Before today's opening bell, the Bethesda, MD-based hotel real estate investment trust reported adjusted funds from operations of 31 cents per share, missing analysts estimated 32 cents per share. Revenue came in at $256.7 million, falling short of analysts expected $257.83 million.
Funds from operations is a key metric in the REIT industry, which takes net income and adds back items like depreciation and amortization.
During the 2015 second quarter, DiamondRock posted earnings of 31 cents per share on revenue of $249.8 million.
DiamondRock sold three hotels in 2016, including the Orlando Airport Marriott, Hilton Minneapolis and Hilton Garden Inn Chelsea/New York City, for a combined total of $275 million.
Additionally, the company slashed its forecast in several areas. Comparable RevPAR Growth is expected to be flat or 1%, down from the company's previous guidance of 2% to 4%.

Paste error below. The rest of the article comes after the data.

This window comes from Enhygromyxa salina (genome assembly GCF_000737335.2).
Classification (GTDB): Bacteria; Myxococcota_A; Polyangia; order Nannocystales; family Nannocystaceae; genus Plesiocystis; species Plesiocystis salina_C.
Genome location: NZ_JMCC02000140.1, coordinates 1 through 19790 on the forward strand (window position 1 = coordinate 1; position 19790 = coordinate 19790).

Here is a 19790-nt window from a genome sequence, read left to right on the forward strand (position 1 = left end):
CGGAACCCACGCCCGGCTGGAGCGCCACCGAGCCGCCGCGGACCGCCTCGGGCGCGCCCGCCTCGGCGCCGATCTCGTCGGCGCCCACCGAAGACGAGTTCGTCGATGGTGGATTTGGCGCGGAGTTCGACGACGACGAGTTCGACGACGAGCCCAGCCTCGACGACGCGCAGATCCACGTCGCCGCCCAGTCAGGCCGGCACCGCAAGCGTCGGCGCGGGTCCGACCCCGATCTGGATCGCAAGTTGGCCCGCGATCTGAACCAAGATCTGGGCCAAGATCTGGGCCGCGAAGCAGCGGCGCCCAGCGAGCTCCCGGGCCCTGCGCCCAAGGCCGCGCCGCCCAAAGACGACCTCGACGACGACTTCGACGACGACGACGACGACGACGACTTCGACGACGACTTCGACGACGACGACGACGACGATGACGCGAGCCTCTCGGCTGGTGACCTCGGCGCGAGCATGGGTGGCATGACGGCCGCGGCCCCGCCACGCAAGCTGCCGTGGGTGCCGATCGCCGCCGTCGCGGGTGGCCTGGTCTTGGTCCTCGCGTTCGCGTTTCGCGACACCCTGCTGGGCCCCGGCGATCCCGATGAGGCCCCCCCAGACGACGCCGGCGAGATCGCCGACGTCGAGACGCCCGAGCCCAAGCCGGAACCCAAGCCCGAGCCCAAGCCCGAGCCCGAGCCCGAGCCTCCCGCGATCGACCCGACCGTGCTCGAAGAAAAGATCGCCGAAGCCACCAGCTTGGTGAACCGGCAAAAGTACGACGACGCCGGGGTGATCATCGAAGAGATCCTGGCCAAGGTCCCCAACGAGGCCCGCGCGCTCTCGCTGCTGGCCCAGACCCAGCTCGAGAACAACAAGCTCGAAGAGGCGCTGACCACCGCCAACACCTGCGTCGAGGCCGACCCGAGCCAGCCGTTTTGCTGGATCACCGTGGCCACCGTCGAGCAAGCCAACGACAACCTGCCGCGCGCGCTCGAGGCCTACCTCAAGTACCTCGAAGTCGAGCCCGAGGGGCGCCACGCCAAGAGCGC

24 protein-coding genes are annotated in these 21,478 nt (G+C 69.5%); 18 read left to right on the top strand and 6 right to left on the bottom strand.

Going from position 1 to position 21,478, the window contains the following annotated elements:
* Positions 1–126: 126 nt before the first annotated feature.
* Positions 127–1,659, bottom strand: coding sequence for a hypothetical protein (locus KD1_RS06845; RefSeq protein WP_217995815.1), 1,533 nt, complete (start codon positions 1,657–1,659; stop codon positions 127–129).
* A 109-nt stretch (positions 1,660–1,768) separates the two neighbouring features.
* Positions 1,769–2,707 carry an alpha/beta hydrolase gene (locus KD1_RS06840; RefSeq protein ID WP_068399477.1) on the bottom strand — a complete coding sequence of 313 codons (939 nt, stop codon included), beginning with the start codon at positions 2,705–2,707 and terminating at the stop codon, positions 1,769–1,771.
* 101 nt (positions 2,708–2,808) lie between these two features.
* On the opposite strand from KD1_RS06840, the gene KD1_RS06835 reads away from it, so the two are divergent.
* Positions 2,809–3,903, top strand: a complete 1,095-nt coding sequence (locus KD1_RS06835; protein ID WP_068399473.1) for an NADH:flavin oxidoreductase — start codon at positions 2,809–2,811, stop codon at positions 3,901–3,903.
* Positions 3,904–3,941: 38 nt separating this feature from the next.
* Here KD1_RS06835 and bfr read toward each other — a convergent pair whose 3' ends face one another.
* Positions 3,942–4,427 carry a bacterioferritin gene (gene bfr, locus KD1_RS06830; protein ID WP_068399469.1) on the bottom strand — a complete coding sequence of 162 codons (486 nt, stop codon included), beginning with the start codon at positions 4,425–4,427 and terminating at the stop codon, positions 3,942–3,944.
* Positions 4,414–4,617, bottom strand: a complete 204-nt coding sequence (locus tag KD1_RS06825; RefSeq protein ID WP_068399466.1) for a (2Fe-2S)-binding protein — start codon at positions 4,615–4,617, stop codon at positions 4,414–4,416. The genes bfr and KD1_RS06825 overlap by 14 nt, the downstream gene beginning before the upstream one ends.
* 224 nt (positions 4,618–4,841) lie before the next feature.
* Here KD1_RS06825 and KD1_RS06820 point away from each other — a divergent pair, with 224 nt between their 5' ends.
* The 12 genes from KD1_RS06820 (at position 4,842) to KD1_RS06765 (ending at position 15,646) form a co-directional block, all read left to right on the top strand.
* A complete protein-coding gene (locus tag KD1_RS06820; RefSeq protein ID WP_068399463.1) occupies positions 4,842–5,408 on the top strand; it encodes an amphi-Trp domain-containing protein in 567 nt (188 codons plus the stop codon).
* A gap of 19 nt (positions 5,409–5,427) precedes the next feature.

Full-year adjusted FFO earnings are projected to be in the range of 99 cents per share and $1.04 per share, lowered from its prior estimated range of $1.04 per share and $1.09 per share.
Shares of DiamondRock Hospitality were advancing in afternoon trading on Friday.
Separately, TheStreet Ratings objectively rated this stock according to its "risk-adjusted" total return prospect over a 12-month investment horizon. Not based on the news in any given day, the rating may differ from Jim Cramer's view or that of this articles's author. TheStreet Ratings has this to say about the recommendation:
We rate DIAMONDROCK HOSPITALITY CO as a Buy with a ratings score of B. This is driven by some important positives, which we believe should have a greater impact than any weaknesses, and should give investors a better performance opportunity than most stocks we cover. The company's strengths can be seen in multiple areas, such as its increase in net income, revenue growth, reasonable valuation levels and growth in earnings per share. We feel its strengths outweigh the fact that the company has had somewhat disappointing return on equity.
You can view the full analysis from the report here: DRH